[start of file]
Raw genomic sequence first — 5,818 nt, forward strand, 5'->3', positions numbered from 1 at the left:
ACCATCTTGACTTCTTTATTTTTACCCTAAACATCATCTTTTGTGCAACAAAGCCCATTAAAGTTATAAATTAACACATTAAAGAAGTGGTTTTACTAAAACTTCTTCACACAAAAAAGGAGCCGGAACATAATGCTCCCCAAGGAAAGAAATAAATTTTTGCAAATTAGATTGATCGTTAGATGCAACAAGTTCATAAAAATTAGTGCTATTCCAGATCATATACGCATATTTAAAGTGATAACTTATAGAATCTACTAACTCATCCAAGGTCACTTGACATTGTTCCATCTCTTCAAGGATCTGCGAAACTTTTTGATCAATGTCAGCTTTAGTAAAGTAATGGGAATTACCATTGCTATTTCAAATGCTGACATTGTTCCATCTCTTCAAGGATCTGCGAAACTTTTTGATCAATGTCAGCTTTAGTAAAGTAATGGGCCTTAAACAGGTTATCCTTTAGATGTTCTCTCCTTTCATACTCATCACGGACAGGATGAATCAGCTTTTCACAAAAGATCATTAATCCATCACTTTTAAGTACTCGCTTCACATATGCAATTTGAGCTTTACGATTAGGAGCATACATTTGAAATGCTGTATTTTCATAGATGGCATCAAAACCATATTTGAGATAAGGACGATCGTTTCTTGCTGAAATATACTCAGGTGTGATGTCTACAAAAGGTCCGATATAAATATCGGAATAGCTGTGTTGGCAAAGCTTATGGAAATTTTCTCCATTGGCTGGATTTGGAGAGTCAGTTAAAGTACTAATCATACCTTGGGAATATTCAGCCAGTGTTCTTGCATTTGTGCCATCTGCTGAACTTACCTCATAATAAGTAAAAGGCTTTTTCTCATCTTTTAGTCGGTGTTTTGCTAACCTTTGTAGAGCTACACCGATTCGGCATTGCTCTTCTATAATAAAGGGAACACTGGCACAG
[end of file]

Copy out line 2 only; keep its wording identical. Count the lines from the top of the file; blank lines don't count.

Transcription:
ACCATCTTGACTTCTTTATTTTTACCCTAAACATCATCTTTTGTGCAACAAAGCCCATTAAAGTTATAAATTAACACATTAAAGAAGTGGTTTTACTAAAACTTCTTCACACAAAAAAGGAGCCGGAACATAATGCTCCCCAAGGAAAGAAATAAATTTTTGCAAATTAGATTGATCGTTAGATGCAACAAGTTCATAAAAATTAGTGCTATTCCAGATCATATACGCATATTTAAAGTGATAACTTATAGAATCTACTAACTCATCCAAGGTCACTTGACATTGTTCCATCTCTTCAAGGATCTGCGAAACTTTTTGATCAATGTCAGCTTTAGTAAAGTAATGGGAATTACCATTGCTATTTCAAATGCTGACATTGTTCCATCTCTTCAAGGATCTGCGAAACTTTTTGATCAATGTCAGCTTTAGTAAAGTAATGGGCCTTAAACAGGTTATCCTTTAGATGTTCTCTCCTTTCATACTCATCACGGACAGGATGAATCAGCTTTTCACAAAAGATCATTAATCCATCACTTTTAAGTACTCGCTTCACATATGCAATTTGAGCTTTACGATTAGGAGCATACATTTGAAATGCTGTATTTTCATAGATGGCATCAAAACCATATTTGAGATAAGGACGATCGTTTCTTGCTGAAATATACTCAGGTGTGATGTCTACAAAAGGTCCGATATAAATATCGGAATAGCTGTGTTGGCAAAGCTTATGGAAATTTTCTCCATTGGCTGGATTTGGAGAGTCAGTTAAAGTACTAATCATACCTTGGGAATATTCAGCCAGTGTTCTTGCATTTGTGCCATCTGCTGAACTTACCTCATAATAAGTAAAAGGCTTTTTCTCATCTTTTAGTCGGTGTTTTGCTAACCTTTGTAGAGCTACACCGATTCGGCATTGCTCTTCTATAATAAAGGGAACACTGGCACAG